Manual pause-and-resume of call recordings is not PCI DSS compliant

Another day, another press release from a company claiming to have made its call recording system PCI DSS compliant.

This time, it's quite a large USA company. They announce a "first ever" pause/interrupt feature for hosted predictive diallers.

It may be true that this is a new feature for hosted predictive diallers, but let's be clear about one thing:

  • Manually pausing and resuming call recording is not an acceptable method of eliminating cardholder data

There are a few issues with manual pause and resume:

  • Agents can pause recording whenever they want. This means agents can mute/pause a recording, say whatever they like to a caller, and then start the recording again. It is precisely this lack of transparency (allowing agents to say whatever they want with no effective monitoring) that call centre operators don't like.
  • Agents can forget to start the pause, which leads to sensitive cardholder data being stored in the recordings (against PCI DSS guidelines)
  • Agents can forget to stop the pause, which leads to the continued masking/blanking of an ongoing conversation, at precisely the time when transactional details are being discussed with the customer.

The solution publicised today is described as giving the agent the ability to "skip recording for 3-10 second pre-set intervals while a customer provides his payment card’s CVV". Whilst well-intentioned, there is a big problem here:

  • The "CVV" is the 3- or 4-digit security check code on your card. Whilst is is forbidden under the PCI DSS to store this code post-authorisation, it is also a requirement that the long card number (PAN) is encrypted if it's stored. No mention of that here, or on the company's website. One therefore has to assume that encryption is not in place, and therefore the recordings at not compliant with the PCI DSS.
  • Pre-set timings like this inevitably mean that cardholder data is stored on a call. Just imagine what happens if a customer is unable to enter their 16-digit PAN in 10 seconds.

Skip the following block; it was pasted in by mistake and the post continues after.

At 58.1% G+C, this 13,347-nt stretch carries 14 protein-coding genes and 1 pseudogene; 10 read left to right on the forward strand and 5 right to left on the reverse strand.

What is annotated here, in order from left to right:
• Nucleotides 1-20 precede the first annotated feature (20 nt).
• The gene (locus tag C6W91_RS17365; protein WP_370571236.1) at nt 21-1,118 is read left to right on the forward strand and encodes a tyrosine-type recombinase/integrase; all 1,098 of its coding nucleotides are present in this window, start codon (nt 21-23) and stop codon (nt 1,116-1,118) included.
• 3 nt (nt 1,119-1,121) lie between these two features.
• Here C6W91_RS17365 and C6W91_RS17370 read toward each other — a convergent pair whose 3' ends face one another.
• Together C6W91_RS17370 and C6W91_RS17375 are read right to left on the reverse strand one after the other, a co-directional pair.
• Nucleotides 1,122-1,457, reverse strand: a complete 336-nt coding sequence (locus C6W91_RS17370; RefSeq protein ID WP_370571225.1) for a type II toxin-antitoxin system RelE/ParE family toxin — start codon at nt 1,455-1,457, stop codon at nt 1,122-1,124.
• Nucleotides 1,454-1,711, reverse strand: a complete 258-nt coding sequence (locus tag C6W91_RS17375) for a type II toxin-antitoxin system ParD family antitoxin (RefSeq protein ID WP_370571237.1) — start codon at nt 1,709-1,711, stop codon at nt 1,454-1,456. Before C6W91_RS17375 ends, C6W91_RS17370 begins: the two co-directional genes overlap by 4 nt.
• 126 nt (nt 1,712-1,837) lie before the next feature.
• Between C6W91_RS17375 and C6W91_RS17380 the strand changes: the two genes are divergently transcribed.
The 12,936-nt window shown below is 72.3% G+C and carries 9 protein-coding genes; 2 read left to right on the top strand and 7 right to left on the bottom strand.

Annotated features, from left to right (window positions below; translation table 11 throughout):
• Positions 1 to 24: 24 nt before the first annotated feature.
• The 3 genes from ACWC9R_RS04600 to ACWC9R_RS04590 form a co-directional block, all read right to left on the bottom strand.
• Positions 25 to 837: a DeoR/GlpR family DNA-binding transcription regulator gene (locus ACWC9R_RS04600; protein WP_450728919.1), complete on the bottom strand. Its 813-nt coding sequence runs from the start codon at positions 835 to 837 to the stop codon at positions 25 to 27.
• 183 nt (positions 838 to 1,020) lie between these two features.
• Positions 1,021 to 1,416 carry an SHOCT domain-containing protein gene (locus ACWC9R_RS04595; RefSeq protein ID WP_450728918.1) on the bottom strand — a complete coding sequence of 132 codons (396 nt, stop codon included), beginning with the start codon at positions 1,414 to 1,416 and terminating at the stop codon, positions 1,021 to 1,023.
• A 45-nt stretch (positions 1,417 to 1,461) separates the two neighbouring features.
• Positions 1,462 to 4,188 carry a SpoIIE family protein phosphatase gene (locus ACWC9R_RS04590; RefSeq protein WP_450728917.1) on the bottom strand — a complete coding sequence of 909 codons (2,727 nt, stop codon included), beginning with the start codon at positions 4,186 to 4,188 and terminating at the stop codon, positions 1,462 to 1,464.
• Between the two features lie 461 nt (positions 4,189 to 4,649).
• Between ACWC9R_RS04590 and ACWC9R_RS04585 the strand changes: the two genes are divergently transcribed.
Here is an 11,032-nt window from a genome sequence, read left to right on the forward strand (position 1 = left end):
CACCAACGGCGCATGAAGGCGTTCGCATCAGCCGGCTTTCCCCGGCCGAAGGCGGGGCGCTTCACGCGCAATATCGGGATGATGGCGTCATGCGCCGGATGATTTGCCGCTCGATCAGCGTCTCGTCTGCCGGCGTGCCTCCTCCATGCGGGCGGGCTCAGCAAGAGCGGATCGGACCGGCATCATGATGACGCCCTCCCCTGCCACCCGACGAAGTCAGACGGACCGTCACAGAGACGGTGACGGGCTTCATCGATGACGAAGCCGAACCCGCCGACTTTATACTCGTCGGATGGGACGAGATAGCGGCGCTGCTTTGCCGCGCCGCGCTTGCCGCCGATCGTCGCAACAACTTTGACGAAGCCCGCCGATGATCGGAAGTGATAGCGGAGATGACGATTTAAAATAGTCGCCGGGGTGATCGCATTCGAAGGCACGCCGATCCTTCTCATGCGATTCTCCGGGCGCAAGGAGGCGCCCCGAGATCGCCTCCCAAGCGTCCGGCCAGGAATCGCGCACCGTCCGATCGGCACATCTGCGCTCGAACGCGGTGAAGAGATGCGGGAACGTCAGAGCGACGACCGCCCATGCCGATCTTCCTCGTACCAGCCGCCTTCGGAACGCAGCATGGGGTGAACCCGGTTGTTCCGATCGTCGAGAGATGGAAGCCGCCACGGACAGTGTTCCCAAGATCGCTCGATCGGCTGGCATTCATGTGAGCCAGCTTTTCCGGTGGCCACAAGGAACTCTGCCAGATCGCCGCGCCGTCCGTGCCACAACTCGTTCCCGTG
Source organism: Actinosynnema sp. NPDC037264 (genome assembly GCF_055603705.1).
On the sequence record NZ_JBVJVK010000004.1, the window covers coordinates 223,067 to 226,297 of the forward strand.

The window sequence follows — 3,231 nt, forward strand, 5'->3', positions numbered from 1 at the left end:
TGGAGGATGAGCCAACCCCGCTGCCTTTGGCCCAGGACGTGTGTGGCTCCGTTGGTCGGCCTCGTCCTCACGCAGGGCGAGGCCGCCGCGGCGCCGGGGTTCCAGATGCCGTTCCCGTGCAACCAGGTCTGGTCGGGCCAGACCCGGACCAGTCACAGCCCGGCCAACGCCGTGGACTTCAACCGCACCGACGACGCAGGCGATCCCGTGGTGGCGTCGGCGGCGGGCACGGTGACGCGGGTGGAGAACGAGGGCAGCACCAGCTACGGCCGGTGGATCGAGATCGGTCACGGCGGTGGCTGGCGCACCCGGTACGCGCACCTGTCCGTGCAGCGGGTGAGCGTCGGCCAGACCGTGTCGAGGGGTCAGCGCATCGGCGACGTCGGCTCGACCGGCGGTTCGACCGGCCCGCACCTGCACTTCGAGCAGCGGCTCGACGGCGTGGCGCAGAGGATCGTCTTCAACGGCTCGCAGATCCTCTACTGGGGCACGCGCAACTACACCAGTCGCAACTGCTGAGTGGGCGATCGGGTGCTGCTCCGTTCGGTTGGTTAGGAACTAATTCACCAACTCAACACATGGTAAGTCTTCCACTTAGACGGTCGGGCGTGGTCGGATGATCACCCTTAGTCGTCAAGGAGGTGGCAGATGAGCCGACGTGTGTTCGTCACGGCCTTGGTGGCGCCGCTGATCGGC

So what's a better approach? Here are two:

  • Integrate your desktop payment tools to automatically pause a call at the point payment information starts being taken, to automatically resume recording afterwards. For most systems, this is the "it-should-work-ok" approach. However, it tends to be very complicated, as the tie-up between a desktop application (where the payment information goes) and the back-end phone recorder is very challenging. There is no direct 'map' between a desktop and the telephone line being recorded, and so signalling to the recorder that it's time to pause/unpause is really very tricky to do properly. Typically, this results in the recordings for line A being paused when customer B is giving card data. So recording A loses salient information for no good reason, and customer B's card data is still stored. This is not useful in any sense. (If, however, you use our call recording which records on the desktop, there is no 'mapping' required..... problem solved!)
  • Use CallGuard, which automatically 'bleeps' the credit card information as the user provides it. Whether the user is fast or slow, you don't have to worry. CallGuard ensures that as the customer types credit card information into the telephone handset, the tones produced are automatically blanked from your call recordings. If they make a mistake, no problem - they just re-enter the digits. While a fixed "3-10 second pre-set interval" will fail to block card data from recordings, CallGuard blocks it every time - both the long card number and the short check digits. Simple. And, unlike with IVRs, with CallGuard the caller and the agent continue talking with each other during the transaction. No interruptions, no transfers to a robot, no problems.

One final thing: the PCI Security Council itself does not allow manual pause and resume as a way of blocking cardholder data from call recordings. Their publication "Protecting telephone-based payment card data" (PDF file) specifically says that if you take credit card details over the phone, you need to:

  • "remove sensitive authentication data from [your] recordings, automatically (with no manual intervention by your staff)".

And with CallGuard, that's simple.

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Posted by admin at 12:11 PM on Jun 12, 2017


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